Injection Strategies for Heavy Duty DI Diesel Engines
Doctoral thesis, 2004
Diesel engines enjoy widespread popularity in transportation and industrial systems. The reasons for this popularity are their simplicity, relatively low capital costs, durability and high fuel efficiency. However they have several drawbacks, notably high levels of noise and exhaust emissions, especially emissions of nitrogen oxides (NOx) and soot particles. Due to strict emissions legislation, diesel engine research is oriented mainly towards the reduction of NOx and soot emissions, while keeping or lowering the levels of noise and fuel consumption.
The scope of this PhD study was to investigate the effects of different injection strategies on the combustion and exhaust emissions formation of a heavy duty DI diesel engine: the main goal being to comply with emissions standards that will apply from 2005/2008, while maintaining or even improving fuel consumption, based on the use of advanced technologies. The study had both numerical and experimental components, but most emphasis was placed on the experimental investigation. The numerical investigation was carried out using the KIVA3V code, including the partially stirred reactor model to treat turbulence/chemistry coupling and a reduced, but still detailed, chemistry mechanism. The effects of multiple injections were investigated numerically for a constant volume combustion chamber. Besides 'conventional' measurements the experimental investigations included two-colour pyrometric observations and measurements of locally crank angle resolved piston wall temperatures. Features examined included the effects of multiple injections, injection duration, injection pressure, number of orifices and Needle Opening Pressure (NOP) on combustion, emissions formation, and fuel consumption, and for some of the injection parameters the local crank angle resolved piston wall temperature. The experiments were carried out in a single cylinder version of the Volvo D12C production engine. It was found that the combination of Exhaust Gas Recirculation (EGR) with high injection pressure would be the most appropriate combination to meet upcoming emissions restrictions.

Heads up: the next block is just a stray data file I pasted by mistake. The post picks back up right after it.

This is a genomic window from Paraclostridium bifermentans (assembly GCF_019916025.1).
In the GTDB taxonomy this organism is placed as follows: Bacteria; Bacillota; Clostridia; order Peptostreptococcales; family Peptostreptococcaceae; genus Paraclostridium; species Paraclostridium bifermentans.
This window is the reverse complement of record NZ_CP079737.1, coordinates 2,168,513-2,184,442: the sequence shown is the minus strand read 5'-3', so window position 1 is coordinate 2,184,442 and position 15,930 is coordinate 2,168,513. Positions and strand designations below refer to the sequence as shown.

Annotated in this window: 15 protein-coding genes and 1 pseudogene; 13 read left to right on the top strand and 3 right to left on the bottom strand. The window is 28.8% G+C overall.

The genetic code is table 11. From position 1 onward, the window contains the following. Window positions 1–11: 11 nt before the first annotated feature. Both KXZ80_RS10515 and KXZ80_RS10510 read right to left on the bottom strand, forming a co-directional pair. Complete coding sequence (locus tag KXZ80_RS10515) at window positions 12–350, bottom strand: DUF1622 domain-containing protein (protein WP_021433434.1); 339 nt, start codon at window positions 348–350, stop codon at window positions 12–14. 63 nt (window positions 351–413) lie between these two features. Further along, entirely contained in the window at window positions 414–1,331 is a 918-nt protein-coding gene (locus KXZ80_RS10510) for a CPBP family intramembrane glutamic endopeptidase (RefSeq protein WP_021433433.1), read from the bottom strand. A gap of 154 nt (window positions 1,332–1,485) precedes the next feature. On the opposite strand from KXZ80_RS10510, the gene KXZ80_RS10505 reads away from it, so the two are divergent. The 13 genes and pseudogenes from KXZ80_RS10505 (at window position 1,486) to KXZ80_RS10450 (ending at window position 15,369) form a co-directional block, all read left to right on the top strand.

local heat transfer